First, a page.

- A small amount of radioactive gas escaped from a steam generator, the NRC says
- The leak does not pose any threat to human health, an NRC spokesman says
- Operators shut down the No. 3 reactor at California's San Onofre plant as a result
A small amount of radioactive gas escaped from a steam generator at Southern California's San Onofre nuclear power plant during a water leak, but there was no threat to public health, federal regulators said Wednesday.
Operators shut down the plant's No. 3 reactor on Tuesday after the water leak was discovered, Nuclear Regulatory Commission spokesman Victor Dricks said. The gas was vented from the steam generator into an auxiliary building, where it triggered a radiation monitor, he said.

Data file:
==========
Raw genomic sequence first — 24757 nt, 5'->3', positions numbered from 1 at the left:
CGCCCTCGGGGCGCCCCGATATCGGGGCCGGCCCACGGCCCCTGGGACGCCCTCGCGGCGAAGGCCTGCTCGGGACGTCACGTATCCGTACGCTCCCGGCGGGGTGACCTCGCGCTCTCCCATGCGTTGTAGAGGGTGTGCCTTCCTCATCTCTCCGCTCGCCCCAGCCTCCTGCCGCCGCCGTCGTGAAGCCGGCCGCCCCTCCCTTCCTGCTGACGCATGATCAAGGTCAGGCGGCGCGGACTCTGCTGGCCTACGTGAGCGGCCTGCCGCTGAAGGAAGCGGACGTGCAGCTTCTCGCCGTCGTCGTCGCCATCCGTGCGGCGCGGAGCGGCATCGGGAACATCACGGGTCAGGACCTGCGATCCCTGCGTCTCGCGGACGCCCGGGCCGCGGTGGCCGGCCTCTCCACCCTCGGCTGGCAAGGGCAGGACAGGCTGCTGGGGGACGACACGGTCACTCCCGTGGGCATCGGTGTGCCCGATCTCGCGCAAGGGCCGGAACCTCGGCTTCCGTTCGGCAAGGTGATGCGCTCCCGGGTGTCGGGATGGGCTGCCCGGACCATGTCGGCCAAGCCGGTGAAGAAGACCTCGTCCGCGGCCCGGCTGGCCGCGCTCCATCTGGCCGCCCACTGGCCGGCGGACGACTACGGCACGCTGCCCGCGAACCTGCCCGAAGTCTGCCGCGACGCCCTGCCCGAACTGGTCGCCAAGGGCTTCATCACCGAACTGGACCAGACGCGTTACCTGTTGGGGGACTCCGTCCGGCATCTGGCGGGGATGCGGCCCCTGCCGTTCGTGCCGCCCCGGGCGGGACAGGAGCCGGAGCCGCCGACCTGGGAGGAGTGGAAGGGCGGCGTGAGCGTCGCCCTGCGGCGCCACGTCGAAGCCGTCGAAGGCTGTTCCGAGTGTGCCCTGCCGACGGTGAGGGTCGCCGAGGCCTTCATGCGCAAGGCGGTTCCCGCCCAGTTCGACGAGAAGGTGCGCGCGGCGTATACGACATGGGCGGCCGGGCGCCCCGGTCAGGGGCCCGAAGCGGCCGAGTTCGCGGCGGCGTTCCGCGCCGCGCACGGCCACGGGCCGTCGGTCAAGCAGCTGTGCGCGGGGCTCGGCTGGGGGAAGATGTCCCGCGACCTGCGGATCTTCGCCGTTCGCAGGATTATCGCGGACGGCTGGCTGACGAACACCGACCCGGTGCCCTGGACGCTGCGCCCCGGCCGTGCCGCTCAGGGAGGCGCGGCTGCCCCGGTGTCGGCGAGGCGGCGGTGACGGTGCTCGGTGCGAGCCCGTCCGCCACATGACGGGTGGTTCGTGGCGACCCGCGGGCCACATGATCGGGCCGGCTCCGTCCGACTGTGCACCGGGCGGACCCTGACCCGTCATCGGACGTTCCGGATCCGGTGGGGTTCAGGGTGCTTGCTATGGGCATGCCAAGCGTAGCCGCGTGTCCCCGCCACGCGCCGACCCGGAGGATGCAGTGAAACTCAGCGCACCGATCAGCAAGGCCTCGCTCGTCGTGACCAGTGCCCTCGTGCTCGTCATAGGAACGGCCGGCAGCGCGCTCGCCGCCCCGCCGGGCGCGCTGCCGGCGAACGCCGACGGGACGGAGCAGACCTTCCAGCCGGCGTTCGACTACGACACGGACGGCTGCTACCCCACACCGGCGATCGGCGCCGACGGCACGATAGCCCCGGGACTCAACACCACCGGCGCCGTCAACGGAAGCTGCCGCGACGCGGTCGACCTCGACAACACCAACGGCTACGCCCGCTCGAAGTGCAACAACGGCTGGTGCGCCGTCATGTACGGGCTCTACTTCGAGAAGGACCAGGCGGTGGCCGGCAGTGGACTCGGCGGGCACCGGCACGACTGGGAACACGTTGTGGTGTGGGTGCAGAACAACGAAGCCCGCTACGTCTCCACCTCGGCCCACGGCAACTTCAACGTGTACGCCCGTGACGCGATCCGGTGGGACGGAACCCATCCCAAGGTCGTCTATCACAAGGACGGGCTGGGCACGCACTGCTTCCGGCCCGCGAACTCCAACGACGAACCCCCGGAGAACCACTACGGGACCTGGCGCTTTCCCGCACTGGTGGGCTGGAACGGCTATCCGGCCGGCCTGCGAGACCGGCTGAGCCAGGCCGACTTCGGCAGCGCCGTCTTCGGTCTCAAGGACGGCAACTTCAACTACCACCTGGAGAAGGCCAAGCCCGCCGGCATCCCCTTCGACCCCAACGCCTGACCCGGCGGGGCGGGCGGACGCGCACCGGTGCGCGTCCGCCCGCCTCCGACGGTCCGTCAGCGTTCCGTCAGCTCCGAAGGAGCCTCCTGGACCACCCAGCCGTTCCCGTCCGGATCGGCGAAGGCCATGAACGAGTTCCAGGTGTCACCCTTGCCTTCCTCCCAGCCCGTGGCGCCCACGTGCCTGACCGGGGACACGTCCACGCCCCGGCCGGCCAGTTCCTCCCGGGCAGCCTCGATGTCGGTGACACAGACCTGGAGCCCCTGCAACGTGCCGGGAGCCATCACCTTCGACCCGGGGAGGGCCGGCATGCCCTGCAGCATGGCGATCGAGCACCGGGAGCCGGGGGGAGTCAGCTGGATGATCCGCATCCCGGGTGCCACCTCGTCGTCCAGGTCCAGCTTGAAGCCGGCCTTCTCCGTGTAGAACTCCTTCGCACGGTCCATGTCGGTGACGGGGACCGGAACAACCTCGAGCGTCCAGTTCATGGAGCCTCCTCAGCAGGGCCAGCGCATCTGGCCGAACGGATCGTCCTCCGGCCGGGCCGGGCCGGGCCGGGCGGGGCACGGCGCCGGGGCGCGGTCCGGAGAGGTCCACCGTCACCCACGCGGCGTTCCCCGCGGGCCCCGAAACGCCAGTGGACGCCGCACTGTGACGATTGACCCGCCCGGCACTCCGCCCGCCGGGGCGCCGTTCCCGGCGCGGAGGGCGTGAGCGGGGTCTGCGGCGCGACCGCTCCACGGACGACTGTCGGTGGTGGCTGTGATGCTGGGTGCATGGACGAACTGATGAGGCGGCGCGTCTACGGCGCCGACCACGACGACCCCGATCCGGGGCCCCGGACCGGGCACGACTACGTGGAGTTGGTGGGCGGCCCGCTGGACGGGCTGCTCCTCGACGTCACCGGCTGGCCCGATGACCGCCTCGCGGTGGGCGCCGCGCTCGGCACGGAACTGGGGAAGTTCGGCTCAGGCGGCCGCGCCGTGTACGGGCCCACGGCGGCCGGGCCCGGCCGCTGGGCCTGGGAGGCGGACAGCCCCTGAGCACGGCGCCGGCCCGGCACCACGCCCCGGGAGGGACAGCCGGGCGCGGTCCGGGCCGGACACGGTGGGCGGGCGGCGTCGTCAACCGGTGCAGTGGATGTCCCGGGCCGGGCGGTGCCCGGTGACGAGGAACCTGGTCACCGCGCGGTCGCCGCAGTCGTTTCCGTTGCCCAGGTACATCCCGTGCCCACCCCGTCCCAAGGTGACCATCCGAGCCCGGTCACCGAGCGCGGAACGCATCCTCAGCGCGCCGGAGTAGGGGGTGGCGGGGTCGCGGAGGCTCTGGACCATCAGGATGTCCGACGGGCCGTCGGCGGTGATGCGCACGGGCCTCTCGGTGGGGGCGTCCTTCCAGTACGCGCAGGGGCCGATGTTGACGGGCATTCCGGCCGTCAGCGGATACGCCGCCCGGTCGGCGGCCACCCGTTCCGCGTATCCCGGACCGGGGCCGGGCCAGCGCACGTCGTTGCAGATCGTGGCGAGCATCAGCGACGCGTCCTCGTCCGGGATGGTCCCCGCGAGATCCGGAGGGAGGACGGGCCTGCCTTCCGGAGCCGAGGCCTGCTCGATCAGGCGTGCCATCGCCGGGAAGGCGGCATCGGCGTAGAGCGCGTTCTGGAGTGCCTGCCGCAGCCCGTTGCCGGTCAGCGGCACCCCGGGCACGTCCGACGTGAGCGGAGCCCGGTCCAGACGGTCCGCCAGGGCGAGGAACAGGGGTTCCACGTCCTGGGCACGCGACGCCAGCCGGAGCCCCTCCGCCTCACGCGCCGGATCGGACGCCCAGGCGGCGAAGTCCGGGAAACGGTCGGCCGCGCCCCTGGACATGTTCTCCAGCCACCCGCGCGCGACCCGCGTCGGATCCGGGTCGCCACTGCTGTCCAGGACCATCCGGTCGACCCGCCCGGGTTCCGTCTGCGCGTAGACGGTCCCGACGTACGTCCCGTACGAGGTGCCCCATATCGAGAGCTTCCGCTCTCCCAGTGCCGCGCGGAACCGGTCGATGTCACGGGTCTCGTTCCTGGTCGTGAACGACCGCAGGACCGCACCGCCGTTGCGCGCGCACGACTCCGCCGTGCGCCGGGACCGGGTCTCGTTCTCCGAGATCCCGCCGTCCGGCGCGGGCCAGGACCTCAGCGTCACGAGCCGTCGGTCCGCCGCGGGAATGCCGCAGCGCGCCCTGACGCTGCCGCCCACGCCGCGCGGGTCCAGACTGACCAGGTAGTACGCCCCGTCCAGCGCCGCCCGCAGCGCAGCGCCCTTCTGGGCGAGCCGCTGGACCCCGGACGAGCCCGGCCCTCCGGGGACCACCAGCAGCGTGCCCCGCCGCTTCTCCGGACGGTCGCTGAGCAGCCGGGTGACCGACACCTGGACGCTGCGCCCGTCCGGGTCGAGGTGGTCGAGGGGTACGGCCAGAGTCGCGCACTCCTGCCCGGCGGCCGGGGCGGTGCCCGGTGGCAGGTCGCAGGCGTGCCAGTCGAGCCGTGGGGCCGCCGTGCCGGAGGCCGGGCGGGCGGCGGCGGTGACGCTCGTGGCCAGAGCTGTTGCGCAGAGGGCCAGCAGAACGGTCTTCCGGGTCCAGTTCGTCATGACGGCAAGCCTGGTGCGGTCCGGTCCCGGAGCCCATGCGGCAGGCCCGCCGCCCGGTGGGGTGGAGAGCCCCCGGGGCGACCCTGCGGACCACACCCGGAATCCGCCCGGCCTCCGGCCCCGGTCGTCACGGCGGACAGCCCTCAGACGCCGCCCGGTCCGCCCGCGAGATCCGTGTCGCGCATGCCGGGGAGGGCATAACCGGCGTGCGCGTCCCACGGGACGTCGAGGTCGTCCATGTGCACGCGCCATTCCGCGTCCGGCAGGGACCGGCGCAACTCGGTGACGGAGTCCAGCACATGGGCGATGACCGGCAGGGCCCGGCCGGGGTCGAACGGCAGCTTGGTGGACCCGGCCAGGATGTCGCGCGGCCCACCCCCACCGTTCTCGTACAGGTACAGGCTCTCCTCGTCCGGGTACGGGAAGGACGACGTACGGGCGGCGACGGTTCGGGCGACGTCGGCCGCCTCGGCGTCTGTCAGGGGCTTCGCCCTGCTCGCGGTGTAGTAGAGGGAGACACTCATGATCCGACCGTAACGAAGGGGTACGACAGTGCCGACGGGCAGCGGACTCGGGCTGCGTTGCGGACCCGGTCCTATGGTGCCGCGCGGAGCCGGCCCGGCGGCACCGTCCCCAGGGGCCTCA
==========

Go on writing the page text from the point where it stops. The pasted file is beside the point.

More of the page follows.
The amount of gas that leaked was not immediately known, but it was a small amount that won't endanger the public or plant workers, Dricks said. He said the water leak was about six-hundredths of a gallon per minute, far below the levels required to declare an "unusual event" -- the lowest of four NRC alert levels.
NRC inspectors will conduct a follow-up review of the incident, Dricks said. The plant's owner, Southern California Edison, reported the problem Tuesday, but had no new comment on Wednesday.
The water leak occurred in the thousands of tubes that carry heated water from the reactor core through the steam generator, a 65-foot-tall, 640-ton piece of equipment that boils water used to drive the unit's turbines. Though leaking tubes periodically occur in older units, Dricks said, Southern California Edison replaced the steam generators at San Onofre between 2009 and 2011.